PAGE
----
On the other hand, Autumn LOVES LOVE LOVES Junie B Jones (which I do too). I think it’s because she *is* Junie B. We have read them all. However, she hasn’t asked to reread them yet. I try out other things and sometimes things just don’t interest her. She really loved a new series called Ivy & Bean, but we are done with those (only 3 so far). We have finally hit on the series Warriors about clans of cats. We LOVE cats, so it is going well.

    Sometimes, I feel guilty that I don’t want to read certain things to the kids, but I, like you, just can’t bring myself to read something I loathe. But I try to get the kids to understand that it’s okay if they like it. We are not going to agree on everything.

    Anyway, I think it is great that you pointed out that there are some books you just can’t bear to read aloud. I think it’s time I let myself off the hook for feeling badly about not wanting to read stuff that is boring to me to my kids. It is a shame they are reading at the level they are comprehending because then I could just say, ‘Go read it yourself.” Ahhh…someday. 🙂

    ~Peace,
    Rachel

  38. Oops in the above post the last line is supposed to read”

    It is a shame they are reading at a level *so far below* what they actually comprehend.

    Because the books that Autumn and Ben can listen to, comprehend, and appreciate are so far above the super simplistic stuff that they can *actually* read at the moment.

    However, I am trusting that all of this reading stuff will come together when they are ready. It is just weird for me because their brother was reading at 6.

    ~Peace

  39. Please don’t miss Willa’s excellent post at Every Waking Hour which continues her train of thought on the relative value of knowledge. I was fascinated by St. Thomas Aquinas’s commentary on valuable vs. honorable knowledge. Thanks, Willa.

  40. -=-In typing class I learned to put two spaces after every period. That was a valuable piece of information when I took timed typing tests for temp agencies during college. Later, when employers needed word processors instead of typists, I had to “unlearn” that habit. Only one space after a period, in computer typing.-=-

    I was told, back in the day, that word processing programs would put the extra space after a period, so it would be faster if we didn’t do it.

    Then word processing programs discovered they didn’t want extra spaces after elipses or titles or abbreviations, so they abandoned the plan. Bummer.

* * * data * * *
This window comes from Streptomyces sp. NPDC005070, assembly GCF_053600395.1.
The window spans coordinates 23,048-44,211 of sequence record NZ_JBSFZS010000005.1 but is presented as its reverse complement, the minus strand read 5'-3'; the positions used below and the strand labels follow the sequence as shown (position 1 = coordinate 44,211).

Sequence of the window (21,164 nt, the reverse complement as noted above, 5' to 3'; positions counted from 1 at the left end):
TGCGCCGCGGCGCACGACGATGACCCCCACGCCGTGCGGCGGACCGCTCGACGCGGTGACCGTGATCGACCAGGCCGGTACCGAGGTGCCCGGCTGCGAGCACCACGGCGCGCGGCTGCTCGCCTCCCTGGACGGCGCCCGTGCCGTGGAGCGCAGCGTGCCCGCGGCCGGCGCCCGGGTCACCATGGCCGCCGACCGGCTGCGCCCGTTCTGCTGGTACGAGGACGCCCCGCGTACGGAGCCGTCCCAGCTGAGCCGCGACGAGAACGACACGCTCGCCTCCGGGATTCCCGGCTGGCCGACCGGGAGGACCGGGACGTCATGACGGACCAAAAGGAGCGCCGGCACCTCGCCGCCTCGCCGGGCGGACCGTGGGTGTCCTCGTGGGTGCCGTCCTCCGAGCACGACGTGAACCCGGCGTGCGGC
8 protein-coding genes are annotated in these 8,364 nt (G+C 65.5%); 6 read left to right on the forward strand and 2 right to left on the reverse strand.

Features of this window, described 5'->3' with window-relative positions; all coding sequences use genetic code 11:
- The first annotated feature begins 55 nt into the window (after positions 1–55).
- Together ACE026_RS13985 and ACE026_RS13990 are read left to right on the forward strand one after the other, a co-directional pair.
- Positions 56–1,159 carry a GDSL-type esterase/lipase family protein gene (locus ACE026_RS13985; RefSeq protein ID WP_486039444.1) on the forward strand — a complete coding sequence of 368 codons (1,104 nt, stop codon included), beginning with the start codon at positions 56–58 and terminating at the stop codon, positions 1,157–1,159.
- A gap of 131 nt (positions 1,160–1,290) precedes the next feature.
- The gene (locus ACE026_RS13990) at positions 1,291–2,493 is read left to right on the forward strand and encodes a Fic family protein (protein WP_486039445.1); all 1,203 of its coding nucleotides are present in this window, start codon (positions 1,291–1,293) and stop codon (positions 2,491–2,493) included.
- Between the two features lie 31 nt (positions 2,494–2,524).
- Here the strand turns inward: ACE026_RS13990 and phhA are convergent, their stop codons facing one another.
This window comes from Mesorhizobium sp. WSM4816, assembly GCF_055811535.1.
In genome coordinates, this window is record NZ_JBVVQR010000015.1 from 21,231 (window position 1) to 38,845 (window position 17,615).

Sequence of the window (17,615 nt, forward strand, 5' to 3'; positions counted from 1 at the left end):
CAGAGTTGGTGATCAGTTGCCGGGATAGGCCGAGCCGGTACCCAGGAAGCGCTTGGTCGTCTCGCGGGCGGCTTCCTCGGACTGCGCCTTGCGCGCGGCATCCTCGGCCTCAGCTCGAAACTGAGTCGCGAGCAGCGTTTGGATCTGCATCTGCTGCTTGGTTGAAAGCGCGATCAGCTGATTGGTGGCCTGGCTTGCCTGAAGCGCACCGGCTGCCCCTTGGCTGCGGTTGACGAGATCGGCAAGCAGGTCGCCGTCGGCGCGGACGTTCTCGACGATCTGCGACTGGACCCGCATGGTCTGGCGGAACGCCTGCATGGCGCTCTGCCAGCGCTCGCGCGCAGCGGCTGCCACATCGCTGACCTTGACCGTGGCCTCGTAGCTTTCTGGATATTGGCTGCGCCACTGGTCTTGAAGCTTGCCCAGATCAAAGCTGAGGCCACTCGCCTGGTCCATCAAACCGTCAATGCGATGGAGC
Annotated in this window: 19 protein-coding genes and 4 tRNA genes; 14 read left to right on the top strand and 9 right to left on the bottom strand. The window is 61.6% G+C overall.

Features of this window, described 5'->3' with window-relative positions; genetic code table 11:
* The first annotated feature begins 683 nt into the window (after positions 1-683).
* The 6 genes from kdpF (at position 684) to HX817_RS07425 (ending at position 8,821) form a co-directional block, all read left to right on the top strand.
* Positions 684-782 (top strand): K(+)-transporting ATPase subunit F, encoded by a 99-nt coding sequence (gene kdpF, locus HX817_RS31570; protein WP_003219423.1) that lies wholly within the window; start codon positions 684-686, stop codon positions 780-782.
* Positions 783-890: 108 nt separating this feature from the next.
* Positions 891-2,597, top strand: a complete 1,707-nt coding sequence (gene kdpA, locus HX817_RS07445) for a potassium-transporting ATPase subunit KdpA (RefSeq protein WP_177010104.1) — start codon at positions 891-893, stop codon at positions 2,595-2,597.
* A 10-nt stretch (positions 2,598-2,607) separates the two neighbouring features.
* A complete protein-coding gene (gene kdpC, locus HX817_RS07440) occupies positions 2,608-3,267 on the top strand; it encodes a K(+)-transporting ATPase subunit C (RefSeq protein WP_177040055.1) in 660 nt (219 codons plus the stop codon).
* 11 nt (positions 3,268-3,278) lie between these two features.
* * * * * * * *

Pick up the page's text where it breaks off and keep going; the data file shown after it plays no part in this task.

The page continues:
If “important” is separated from “mindless” by whether it will be on “the test,” that’s too much school.

    http://sandradodd.com/triviality

    a quote from that:

    So what IS trivia, then? For school kids, trivia is (by definition) a waste of time. It’s something that will not be on the test. It’s “extra” stuff. For unschoolers, though, in the wide new world in which EVERYTHING counts, there can be no trivia in that sense. If news of the existence of sachets ties in with what one learned of medieval plagues in Extraordinary Endings of Practically Everything and Everybody, there are two pointers which tie microbiology to European cities in the Middle Ages, and lead to paradise-guaranteed pilgrimages to Rome. Nowadays sanitation and antibiotics keep the plague from “spreading like the plague.” [Note: Extraordinary Endings… and Extraordinary Beginnings… might not be suitable for young children who read well. Read-aloud can avoid some topics that might not be ideal for pre-teens.]

  41. -=-My husband likes to watch old TV shows like Lost in Space-=-

    In production, before it was released, that show was called “Space Family Robinson.” Maybe your husband knew that, but maybe he didn’t. I was so looking forward to seeing it, when I was a kid, because I had read Swiss Family Robinson, but when it was aired, they had changed the name. The family’s name was still “Robinson,” though, and that (tadaa!) was why.

    -=-There is a legitimate category of enjoyment and it shouldn’t really be wrenched into the service of utility.-=-

    The ideal state of unschooling is when there are no categories, and everything is enjoyment AND learning. The difference takes place in the mom’s perception much more than in the child’s activities or thoughts.

    http://sandradodd.com/seeingit

    -=-I just hate to make their world/choices *smaller* by unschooling -=-

    The best preparation for high school is public school 1-8, isn’t it? If I had spent those years preparing my children for the *possibility* that they might want to make a smooth transition into high school, that would have made their world very small.

    This is beautiful: -=-instead of creating sterility, I created: “an atmosphere – a life” of healthy, living ideas; the open opportunity for real experiences; and a willingness to let my kids come to their own conclusions.-=-